AFI-Uplift saw turnover fall by 34% to £37m in 2020 (2019: £56.4m) and its 2019 pre-tax loss of £2m increased to £5.7m. However, the company says it is taking a positive long-term view: “Rather than become defensive and live in hope that the industry will somehow revert back to the past, we chose to be more proactive and re-engineer large parts of our business in response to these challenges,” it says.
One of the unfortunate consequences of this re-engineering was a significant number of job losses across the company.
With Covid-19 rampaging across the globe, you’d probably expect everybody to feel the chill. You’d be wrong though. Not everybody has suffered. In fact, some have prospered and, in the UK plant-hire sector, none as much as the dominant player; the elephant in the room: Sunbelt Rentals.
For Sunbelt – formerly A-Plant, of course – 2020’s Covid-19 outbreak proved a financial blessing when it was called on to help with emergency medical facilities.
Annual results from Sunbelt’s parent company, Ashtead Group, reveal that the hire business almost doubled its UK profits in the year to 30th April 2021 and increased revenue by more than 35%.
Sunbelt Rentals has for many years been the largest UK plant and equipment hire operation by a huge margin. Last year that margin grew even larger. Turnover grew from £468.2m in 2019/20 to £635.1m in 2020/21. Pre-tax profit grew by 67.3%, from £36.4m to £60.9m.
The company said that the results “reflect the higher level of ancillary and sales revenue associated with the work for the Department of Health, which accounted for [approximately] 29% of UK revenue in the year”.
Sunbelt UK earned £184m on Covid response work during the year, of which £74m was made in the fourth quarter (February-April) when the vaccination programme was ramping up.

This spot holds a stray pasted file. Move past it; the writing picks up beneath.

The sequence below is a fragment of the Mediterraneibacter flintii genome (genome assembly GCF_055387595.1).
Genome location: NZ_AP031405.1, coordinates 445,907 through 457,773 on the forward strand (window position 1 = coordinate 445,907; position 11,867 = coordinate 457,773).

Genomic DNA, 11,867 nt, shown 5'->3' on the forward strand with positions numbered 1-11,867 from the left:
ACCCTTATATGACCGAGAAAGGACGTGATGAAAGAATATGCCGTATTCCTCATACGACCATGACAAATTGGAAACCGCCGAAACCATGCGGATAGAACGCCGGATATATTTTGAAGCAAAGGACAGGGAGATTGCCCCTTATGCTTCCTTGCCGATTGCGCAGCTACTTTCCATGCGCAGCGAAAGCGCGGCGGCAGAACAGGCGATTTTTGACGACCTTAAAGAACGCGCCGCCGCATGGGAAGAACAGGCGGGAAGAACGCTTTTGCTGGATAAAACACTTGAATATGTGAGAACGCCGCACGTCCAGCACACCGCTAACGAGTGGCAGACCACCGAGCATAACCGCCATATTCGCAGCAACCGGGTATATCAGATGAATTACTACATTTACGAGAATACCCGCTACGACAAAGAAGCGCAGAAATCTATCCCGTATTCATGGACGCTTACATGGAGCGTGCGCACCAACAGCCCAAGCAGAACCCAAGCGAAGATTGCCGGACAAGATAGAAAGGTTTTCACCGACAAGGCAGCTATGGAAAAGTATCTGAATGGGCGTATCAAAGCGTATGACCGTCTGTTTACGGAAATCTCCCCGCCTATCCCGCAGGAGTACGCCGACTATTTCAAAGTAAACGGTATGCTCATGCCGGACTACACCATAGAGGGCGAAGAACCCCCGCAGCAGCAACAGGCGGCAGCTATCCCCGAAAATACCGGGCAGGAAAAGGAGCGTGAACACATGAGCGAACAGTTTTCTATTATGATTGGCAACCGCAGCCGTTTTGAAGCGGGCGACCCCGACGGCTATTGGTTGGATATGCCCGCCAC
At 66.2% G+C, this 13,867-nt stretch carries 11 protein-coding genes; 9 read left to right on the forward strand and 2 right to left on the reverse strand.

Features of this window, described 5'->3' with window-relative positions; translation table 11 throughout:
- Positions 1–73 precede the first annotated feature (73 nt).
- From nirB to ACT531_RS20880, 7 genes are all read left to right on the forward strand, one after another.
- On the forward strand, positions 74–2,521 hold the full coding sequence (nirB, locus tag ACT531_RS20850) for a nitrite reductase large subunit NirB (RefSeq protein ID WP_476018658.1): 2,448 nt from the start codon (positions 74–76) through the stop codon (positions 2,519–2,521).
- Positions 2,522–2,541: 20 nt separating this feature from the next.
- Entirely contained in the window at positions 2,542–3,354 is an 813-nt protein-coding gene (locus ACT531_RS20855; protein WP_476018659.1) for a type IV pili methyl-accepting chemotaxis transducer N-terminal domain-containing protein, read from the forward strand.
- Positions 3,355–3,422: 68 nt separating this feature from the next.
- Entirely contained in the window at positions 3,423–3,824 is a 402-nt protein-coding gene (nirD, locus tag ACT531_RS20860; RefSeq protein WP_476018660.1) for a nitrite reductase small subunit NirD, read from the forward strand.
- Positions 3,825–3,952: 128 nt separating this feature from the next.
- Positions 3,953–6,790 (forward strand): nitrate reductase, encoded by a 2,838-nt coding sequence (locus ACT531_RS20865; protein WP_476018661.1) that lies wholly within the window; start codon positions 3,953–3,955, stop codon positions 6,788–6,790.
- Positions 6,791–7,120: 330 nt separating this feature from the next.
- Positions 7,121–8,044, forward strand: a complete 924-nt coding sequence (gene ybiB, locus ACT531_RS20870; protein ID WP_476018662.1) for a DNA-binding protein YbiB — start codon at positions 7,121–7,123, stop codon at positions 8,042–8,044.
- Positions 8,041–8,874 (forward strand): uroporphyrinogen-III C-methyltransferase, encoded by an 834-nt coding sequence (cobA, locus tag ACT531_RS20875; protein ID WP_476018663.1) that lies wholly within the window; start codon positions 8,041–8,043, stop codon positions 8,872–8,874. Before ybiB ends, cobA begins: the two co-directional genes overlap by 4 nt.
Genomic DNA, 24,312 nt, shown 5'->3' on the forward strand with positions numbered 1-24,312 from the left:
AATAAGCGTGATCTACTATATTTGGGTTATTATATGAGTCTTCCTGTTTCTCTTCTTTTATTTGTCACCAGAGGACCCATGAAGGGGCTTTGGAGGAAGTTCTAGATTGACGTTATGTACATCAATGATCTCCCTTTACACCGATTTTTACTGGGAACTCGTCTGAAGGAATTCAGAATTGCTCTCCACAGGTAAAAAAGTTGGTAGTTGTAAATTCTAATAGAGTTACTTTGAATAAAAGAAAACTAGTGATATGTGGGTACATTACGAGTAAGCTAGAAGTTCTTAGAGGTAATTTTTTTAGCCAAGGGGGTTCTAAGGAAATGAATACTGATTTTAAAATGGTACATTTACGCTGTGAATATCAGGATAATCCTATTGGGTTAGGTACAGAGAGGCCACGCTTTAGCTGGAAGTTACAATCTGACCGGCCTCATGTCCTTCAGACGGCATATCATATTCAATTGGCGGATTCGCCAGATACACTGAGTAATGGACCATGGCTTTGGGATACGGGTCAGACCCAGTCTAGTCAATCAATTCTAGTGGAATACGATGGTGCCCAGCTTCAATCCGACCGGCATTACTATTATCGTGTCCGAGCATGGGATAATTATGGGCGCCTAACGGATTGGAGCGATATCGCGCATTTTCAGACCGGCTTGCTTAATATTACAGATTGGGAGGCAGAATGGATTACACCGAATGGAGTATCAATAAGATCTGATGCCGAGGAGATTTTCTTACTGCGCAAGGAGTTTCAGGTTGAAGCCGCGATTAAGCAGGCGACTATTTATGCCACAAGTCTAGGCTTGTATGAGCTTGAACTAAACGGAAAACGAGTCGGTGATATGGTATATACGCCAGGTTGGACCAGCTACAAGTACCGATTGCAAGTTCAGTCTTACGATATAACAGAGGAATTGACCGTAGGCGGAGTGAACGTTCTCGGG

Ashtead chief executive Brendan Horgan said: “We have shown that our business can perform in both good times and more challenging ones. We enter the new financial year with clear momentum [and] strong positions in all our markets.”
Tellingly, Ashtead Group also announced that in future it will report its financial results in US dollars instead of pounds Sterling. The group, although massively dominant in the UK market, actually does more than 80% of its business in the US and derives around 90% of its profits there.
Sunbelt isn’t the only Top 20 UK hirer to report healthy results, however. Despite the generally gloomy picture emerging from our analysis of the figures, other firms also stand out, including P Flannery Plant Hire, L Lynch and Welsh firm Walters.
Both Lynch and Flannery saw turnover and pre-tax profit figures grow in their latest reporting periods, while Walters increased its profits despite a slight fall in revenues.
Significantly, though, the latest financial results for these companies all pre-date the outbreak of Covid-19 – or at least the body-blow inflicted when the first lockdown was announced at the end of March 2020. Their next year figures will be more revealing.
Life is getting tougher for UK plant hirers. Next spring sees the end of the red diesel rebate and for many in the industry, costs will increase significantly as a result. More than one company on our table of Top 20 hirers alludes to the downward pressure on hire rates as a result of dwindling workloads.
So, 2020 was tough and 2021 not much better. The industry is now bracing itself for whatever shocks lie in store for 2022.